Unitarian Universalist Society of Amherst votes unanimously to divest from fossil fuel funds

The following is the press release via Darcy DuMont on Unitarian Universalist Society of Amherst’s vote to divest. Read Full Resolution (PDF).


At a congregational meeting on Sunday October 20, members of the Unitarian Universalist Society of Amherst (UUSA) voted unanimously that the Society divest of all fossil fuel funds over the next five yeas.  They voted also to urge the national organization, the Unitarian Universalist Association, to divest; and they voted to support divestment efforts in the wider community, including the Town of Amherst and Commonwealth of Massachusetts.

The goal of divestment is to draw attention to the seriousness of climate change and the need to combat the powerful coal, oil, and gas companies, which are the major culprits in climate change.  The divestment movement was started by climate activist Bill McKibben, who has stated that the time for small changes is over, that 80% of the world’s fossil fuel reserves must not be burned “or we risk tipping points and irreversible impacts.”

“By divesting, we discredit the fossil fuel companies so that they lose their influence over government,” said Gordon Wyse, President of the Society and member of the UUSA Green Sanctuary Committee. “We don’t have much time here.”

“I’m proud to be a part of this congregation today,” said Alison Wohler, UUSA Minister. “Our vote is absolutely consistent with our UU principles. It’s important to teach our children that we are all about transitioning to a new world of clean, green energy and energy conservation. Critical times for the future of the Earth deserve dramatic, but thoughtful, action like this.”

The UUSA has acted on it’s commitment to green values over the years including receiving Green Sanctuary Certification, having an active Green Sanctuary Committee, sponsoring an annual Connecticut River clean up, ensuring that the meetinghouse is energy efficient, including planning to install solar panels on the new addition, encouraging the purchase of local food, overseeing a voluntary individual carbon tax program for members, and by various other programs to reduce their carbon footprint.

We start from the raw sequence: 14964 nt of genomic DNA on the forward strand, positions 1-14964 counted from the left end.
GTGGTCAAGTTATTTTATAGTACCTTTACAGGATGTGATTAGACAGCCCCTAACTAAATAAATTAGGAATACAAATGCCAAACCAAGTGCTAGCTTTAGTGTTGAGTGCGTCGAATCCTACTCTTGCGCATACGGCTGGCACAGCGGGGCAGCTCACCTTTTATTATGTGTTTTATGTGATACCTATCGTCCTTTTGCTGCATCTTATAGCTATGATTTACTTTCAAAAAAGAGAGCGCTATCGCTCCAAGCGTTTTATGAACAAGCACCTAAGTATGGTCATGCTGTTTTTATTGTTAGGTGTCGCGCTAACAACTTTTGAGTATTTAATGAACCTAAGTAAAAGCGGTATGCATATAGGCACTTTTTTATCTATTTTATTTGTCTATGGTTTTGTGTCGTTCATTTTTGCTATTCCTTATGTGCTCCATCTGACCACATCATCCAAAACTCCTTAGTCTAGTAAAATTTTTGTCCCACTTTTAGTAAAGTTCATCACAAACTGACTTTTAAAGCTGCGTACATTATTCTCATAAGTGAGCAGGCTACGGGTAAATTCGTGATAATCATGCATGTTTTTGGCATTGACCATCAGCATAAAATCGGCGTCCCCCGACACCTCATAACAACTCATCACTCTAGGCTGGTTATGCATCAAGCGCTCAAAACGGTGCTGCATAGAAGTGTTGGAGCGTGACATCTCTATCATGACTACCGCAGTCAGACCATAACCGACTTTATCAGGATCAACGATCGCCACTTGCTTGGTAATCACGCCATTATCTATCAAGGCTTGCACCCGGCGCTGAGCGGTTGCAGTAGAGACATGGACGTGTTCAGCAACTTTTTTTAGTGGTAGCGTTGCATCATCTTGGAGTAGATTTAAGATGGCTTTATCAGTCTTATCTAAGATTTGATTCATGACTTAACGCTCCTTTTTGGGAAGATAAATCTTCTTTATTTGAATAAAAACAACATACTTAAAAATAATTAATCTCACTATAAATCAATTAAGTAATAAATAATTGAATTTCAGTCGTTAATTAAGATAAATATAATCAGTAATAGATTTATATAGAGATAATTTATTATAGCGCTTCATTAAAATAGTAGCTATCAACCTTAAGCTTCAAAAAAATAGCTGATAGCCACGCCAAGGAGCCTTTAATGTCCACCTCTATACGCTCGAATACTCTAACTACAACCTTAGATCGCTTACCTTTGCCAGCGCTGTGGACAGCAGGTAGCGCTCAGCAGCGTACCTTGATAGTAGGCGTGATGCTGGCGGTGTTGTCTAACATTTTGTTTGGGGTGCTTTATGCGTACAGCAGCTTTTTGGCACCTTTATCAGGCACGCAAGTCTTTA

“Two degrees. Globally, we can’t exceed that. “ said  Darcy DuMont, member of the Green Sanctuary Committee and 350 Massachusetts Statewide Divestment Organizer. “Not only are fossil fuel companies continuing business as usual, but they’re exploring for more fossil fuels, using more ways to extract it. They are funding climate denial and lobbying against green energy initiatives. They are the bad guys here.”

With this vote the UUSA joins a growing number of churches, colleges, towns and states across the country, which are bringing pressure to bear on government and industry to act now to slow climate change.

The Unitarian Universalist General Assembly in 2013 unanimously passed the 2013 Act Of Immediate Witness to Consider Divestment from the Fossil Fuel Industry, which asked congregations to consider divesting their funds from the fossil fuel industry. A resolution to divest the national UUA endowment will be voted on at the 2014 General Assembly.

The UUSA resolution supports the petition of Alice Swift et al. to the Town of Amherst, to adopt a policy not to invest in fossil fuel companies, which  Town Meeting will consider in November.

The resolution also supports pending state legislation, S. 1225, which would divest the state pension fund of fossil fuel investments. The bill is sponsored by Senator Ben Downing and would divest the fund of fossil fuel companies gradually, 20% per year, over a period of 5 years.

Read Full Resolution (PDF)

2 Comments on “Unitarian Universalist Society of Amherst votes unanimously to divest from fossil fuel funds

  1. So…just one minor point here –

    “The Unitarian Universalist General Assembly in 2013 unanimously passed the “2013 Act Of Immediate Witness to Consider Divestment from the Fossil Fuel Industry”,”

    It really wasn’t unanimous. I mean, I was there, a delegate, and voted against it, so I can testify to that. It passed overwhelmingly, but calling unanimous just isn’t factual.

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